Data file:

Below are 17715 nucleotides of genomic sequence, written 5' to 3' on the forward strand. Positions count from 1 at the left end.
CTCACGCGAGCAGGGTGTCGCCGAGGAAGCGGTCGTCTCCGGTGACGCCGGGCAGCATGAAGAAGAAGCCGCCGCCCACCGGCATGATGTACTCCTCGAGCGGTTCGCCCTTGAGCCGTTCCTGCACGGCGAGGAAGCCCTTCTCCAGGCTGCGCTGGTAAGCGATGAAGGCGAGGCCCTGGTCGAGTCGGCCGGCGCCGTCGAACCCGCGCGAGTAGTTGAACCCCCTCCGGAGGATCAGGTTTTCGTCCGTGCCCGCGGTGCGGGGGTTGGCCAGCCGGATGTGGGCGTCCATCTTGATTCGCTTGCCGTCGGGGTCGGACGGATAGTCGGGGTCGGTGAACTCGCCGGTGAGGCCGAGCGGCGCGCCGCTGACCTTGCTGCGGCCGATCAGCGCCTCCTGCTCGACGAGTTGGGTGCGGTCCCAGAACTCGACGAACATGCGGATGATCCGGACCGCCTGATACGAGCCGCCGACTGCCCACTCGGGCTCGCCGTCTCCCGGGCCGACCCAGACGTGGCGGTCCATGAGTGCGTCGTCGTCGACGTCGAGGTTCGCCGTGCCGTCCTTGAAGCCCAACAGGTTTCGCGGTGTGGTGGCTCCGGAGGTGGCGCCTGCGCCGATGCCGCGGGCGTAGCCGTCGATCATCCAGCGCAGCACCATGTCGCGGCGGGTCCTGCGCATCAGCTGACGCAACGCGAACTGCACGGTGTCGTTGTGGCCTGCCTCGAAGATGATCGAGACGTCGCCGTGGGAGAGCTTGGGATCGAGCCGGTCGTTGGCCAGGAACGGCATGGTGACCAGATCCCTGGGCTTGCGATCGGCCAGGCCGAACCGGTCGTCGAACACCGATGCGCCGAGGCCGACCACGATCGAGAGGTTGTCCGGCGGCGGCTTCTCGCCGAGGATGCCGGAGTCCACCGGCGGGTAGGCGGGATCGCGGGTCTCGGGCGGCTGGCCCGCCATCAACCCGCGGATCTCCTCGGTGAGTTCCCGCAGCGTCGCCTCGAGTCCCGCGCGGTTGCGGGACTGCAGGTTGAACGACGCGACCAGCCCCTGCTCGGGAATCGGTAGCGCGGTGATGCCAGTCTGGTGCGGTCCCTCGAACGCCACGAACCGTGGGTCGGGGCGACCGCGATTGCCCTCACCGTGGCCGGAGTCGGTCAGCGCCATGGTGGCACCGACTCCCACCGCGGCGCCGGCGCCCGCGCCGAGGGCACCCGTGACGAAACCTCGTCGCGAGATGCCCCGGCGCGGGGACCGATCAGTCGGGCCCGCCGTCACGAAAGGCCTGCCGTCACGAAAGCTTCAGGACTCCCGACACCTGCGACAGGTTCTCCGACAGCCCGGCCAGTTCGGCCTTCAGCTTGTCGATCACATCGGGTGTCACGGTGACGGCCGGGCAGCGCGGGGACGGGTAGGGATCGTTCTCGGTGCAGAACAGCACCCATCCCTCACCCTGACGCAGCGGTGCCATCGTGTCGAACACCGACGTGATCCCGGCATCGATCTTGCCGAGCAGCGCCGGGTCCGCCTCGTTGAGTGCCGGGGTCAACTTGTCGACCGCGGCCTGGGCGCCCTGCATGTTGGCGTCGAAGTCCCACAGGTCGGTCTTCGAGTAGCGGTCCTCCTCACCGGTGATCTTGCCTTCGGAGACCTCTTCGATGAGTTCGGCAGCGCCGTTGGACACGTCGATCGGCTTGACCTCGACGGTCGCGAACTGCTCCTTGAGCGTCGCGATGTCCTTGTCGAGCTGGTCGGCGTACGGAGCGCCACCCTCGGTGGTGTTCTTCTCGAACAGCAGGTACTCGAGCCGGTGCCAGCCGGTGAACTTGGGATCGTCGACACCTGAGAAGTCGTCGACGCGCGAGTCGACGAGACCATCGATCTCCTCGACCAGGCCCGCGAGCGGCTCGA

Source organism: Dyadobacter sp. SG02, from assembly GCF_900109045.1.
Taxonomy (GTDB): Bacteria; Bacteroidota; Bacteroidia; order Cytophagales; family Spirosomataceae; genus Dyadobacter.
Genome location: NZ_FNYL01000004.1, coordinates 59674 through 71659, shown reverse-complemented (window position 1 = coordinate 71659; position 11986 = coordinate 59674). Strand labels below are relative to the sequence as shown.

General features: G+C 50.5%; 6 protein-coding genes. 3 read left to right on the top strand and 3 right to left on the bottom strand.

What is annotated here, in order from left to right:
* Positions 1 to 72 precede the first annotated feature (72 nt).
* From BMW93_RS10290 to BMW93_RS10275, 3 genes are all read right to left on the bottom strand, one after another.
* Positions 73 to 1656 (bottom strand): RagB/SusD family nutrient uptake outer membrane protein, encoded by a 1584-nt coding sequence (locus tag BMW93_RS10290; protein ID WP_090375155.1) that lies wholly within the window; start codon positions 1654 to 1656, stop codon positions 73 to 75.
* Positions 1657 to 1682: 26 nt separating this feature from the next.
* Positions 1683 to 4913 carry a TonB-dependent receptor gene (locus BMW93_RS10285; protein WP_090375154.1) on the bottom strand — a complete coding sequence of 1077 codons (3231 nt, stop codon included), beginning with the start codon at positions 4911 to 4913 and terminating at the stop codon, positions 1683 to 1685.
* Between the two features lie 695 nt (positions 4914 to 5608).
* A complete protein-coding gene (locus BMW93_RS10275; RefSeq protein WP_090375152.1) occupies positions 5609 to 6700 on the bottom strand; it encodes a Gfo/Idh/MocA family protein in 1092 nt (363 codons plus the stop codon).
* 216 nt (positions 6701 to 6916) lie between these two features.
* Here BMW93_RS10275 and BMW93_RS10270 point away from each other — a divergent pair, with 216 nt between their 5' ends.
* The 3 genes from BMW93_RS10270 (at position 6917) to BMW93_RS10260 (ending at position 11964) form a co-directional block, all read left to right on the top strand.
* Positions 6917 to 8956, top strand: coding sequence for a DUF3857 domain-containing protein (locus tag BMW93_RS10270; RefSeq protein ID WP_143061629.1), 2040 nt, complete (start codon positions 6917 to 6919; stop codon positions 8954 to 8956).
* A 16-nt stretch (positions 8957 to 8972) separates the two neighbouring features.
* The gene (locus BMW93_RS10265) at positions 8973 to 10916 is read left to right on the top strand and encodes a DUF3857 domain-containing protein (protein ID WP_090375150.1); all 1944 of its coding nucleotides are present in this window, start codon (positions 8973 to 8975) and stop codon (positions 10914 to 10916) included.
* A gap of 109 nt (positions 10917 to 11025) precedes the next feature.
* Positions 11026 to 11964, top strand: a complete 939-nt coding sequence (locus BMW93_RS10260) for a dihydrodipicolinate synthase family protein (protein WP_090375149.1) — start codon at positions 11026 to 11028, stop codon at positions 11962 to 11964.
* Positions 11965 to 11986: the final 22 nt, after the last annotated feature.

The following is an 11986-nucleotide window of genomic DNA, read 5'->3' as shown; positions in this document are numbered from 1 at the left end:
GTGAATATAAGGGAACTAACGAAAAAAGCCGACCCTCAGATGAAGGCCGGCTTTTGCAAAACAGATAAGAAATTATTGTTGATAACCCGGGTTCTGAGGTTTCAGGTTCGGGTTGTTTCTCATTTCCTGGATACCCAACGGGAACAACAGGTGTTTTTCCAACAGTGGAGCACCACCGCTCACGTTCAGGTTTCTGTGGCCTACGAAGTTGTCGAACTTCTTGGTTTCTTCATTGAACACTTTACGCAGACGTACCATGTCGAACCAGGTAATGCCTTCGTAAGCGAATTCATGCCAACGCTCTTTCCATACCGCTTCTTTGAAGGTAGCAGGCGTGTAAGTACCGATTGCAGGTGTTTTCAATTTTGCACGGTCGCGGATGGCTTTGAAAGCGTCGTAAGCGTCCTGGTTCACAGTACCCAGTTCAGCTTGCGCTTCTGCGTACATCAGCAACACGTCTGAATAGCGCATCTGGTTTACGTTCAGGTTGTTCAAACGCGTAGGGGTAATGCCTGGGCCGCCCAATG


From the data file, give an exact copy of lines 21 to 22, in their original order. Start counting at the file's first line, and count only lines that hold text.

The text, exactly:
* A gap of 109 nt (positions 10917 to 11025) precedes the next feature.
* Positions 11026 to 11964, top strand: a complete 939-nt coding sequence (locus BMW93_RS10260) for a dihydrodipicolinate synthase family protein (protein WP_090375149.1) — start codon at positions 11026 to 11028, stop codon at positions 11962 to 11964.